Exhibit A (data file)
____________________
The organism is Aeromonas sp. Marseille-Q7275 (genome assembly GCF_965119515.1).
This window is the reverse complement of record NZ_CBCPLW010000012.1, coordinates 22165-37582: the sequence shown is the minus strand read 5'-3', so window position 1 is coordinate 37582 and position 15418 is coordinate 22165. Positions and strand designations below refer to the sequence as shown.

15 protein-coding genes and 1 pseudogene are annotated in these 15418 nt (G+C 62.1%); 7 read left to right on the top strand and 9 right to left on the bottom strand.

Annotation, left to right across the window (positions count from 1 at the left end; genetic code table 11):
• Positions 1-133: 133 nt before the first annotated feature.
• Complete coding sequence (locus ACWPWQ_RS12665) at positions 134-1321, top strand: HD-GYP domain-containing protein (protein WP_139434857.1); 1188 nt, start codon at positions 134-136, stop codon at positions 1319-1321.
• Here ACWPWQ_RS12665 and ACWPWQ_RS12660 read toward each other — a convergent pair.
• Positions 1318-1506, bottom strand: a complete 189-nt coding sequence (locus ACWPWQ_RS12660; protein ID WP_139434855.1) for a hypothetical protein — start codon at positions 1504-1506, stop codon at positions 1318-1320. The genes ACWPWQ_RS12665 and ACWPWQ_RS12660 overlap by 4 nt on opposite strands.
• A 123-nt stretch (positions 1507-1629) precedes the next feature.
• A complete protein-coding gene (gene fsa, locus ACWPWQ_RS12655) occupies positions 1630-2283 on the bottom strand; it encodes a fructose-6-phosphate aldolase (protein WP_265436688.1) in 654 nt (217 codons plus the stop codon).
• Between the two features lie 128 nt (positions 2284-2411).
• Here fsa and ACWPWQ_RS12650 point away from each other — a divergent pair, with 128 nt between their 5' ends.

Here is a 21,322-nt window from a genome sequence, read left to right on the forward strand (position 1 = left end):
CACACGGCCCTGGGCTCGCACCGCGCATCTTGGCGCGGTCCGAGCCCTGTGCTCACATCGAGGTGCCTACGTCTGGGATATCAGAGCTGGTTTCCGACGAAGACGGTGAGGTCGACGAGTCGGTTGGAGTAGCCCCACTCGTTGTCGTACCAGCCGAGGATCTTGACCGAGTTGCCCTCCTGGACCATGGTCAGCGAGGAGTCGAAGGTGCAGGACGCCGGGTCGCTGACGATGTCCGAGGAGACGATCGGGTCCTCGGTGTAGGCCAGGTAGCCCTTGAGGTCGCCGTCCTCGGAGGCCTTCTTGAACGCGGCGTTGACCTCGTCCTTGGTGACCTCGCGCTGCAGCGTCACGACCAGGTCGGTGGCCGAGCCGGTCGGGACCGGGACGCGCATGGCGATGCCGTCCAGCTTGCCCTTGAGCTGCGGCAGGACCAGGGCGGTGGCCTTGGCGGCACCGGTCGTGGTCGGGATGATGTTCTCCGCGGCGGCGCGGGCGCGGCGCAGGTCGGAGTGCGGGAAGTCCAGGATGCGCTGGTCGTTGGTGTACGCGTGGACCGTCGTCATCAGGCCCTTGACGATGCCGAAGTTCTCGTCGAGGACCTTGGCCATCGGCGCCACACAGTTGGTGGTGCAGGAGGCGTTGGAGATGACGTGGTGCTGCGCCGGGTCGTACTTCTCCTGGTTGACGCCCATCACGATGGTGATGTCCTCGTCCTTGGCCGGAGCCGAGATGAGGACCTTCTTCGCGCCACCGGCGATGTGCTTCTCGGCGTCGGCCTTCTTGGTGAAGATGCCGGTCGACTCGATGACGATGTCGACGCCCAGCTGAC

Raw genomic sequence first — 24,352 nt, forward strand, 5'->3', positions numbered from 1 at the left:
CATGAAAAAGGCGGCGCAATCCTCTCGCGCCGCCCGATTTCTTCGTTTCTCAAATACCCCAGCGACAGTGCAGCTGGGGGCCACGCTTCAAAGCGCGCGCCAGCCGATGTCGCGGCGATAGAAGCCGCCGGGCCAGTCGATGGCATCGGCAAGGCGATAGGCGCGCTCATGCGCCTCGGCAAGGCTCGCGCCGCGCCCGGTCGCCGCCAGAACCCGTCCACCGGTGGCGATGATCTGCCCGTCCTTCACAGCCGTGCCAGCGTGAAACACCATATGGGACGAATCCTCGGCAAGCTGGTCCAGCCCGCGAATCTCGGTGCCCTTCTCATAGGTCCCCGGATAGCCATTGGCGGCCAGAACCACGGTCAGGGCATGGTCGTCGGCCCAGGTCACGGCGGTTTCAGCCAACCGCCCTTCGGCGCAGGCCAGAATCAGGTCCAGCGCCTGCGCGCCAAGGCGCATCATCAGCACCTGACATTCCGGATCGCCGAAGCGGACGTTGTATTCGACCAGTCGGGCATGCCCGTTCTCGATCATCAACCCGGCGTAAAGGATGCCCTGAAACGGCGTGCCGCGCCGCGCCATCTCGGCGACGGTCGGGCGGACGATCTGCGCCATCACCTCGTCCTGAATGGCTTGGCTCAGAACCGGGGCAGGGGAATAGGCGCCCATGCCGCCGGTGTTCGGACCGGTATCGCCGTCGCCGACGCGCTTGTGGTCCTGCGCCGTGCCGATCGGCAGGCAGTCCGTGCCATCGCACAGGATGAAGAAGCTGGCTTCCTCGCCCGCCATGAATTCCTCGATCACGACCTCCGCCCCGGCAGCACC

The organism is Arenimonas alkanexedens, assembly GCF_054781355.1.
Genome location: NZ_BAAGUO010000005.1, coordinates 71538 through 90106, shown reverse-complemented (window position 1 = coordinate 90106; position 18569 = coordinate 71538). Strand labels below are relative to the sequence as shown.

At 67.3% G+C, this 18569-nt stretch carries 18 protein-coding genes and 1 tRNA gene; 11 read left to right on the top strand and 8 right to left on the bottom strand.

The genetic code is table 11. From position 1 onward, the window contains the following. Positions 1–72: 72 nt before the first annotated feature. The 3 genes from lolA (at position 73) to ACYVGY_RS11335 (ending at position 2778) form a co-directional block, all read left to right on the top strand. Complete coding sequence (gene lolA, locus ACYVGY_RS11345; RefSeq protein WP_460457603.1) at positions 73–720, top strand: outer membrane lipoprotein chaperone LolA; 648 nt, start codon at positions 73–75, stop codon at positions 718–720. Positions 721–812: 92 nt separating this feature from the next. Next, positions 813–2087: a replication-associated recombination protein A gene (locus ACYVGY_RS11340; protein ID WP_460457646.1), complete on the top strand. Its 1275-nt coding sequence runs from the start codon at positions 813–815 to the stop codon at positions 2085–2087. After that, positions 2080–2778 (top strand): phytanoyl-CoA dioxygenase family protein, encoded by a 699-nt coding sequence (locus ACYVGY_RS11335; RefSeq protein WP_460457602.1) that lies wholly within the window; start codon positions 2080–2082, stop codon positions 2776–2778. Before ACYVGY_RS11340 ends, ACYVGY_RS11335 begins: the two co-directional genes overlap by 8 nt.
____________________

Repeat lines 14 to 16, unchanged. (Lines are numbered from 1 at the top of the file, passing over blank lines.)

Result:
CACACGGCCCTGGGCTCGCACCGCGCATCTTGGCGCGGTCCGAGCCCTGTGCTCACATCGAGGTGCCTACGTCTGGGATATCAGAGCTGGTTTCCGACGAAGACGGTGAGGTCGACGAGTCGGTTGGAGTAGCCCCACTCGTTGTCGTACCAGCCGAGGATCTTGACCGAGTTGCCCTCCTGGACCATGGTCAGCGAGGAGTCGAAGGTGCAGGACGCCGGGTCGCTGACGATGTCCGAGGAGACGATCGGGTCCTCGGTGTAGGCCAGGTAGCCCTTGAGGTCGCCGTCCTCGGAGGCCTTCTTGAACGCGGCGTTGACCTCGTCCTTGGTGACCTCGCGCTGCAGCGTCACGACCAGGTCGGTGGCCGAGCCGGTCGGGACCGGGACGCGCATGGCGATGCCGTCCAGCTTGCCCTTGAGCTGCGGCAGGACCAGGGCGGTGGCCTTGGCGGCACCGGTCGTGGTCGGGATGATGTTCTCCGCGGCGGCGCGGGCGCGGCGCAGGTCGGAGTGCGGGAAGTCCAGGATGCGCTGGTCGTTGGTGTACGCGTGGACCGTCGTCATCAGGCCCTTGACGATGCCGAAGTTCTCGTCGAGGACCTTGGCCATCGGCGCCACACAGTTGGTGGTGCAGGAGGCGTTGGAGATGACGTGGTGCTGCGCCGGGTCGTACTTCTCCTGGTTGACGCCCATCACGATGGTGATGTCCTCGTCCTTGGCCGGAGCCGAGATGAGGACCTTCTTCGCGCCACCGGCGATGTGCTTCTCGGCGTCGGCCTTCTTGGTGAAGATGCCGGTCGACTCGATGACGATGTCGACGCCCAGCTGAC

Raw genomic sequence first — 24,352 nt, forward strand, 5'->3', positions numbered from 1 at the left:
CATGAAAAAGGCGGCGCAATCCTCTCGCGCCGCCCGATTTCTTCGTTTCTCAAATACCCCAGCGACAGTGCAGCTGGGGGCCACGCTTCAAAGCGCGCGCCAGCCGATGTCGCGGCGATAGAAGCCGCCGGGCCAGTCGATGGCATCGGCAAGGCGATAGGCGCGCTCATGCGCCTCGGCAAGGCTCGCGCCGCGCCCGGTCGCCGCCAGAACCCGTCCACCGGTGGCGATGATCTGCCCGTCCTTCACAGCCGTGCCAGCGTGAAACACCATATGGGACGAATCCTCGGCAAGCTGGTCCAGCCCGCGAATCTCGGTGCCCTTCTCATAGGTCCCCGGATAGCCATTGGCGGCCAGAACCACGGTCAGGGCATGGTCGTCGGCCCAGGTCACGGCGGTTTCAGCCAACCGCCCTTCGGCGCAGGCCAGAATCAGGTCCAGCGCCTGCGCGCCAAGGCGCATCATCAGCACCTGACATTCCGGATCGCCGAAGCGGACGTTGTATTCGACCAGTCGGGCATGCCCGTTCTCGATCATCAACCCGGCGTAAAGGATGCCCTGAAACGGCGTGCCGCGCCGCGCCATCTCGGCGACGGTCGGGCGGACGATCTGCGCCATCACCTCGTCCTGAATGGCTTGGCTCAGAACCGGGGCAGGGGAATAGGCGCCCATGCCGCCGGTGTTCGGACCGGTATCGCCGTCGCCGACGCGCTTGTGGTCCTGCGCCGTGCCGATCGGCAGGCAGTCCGTGCCATCGCACAGGATGAAGAAGCTGGCTTCCTCGCCCGCCATGAATTCCTCGATCACGACCTCCGCCCCGGCAGCACC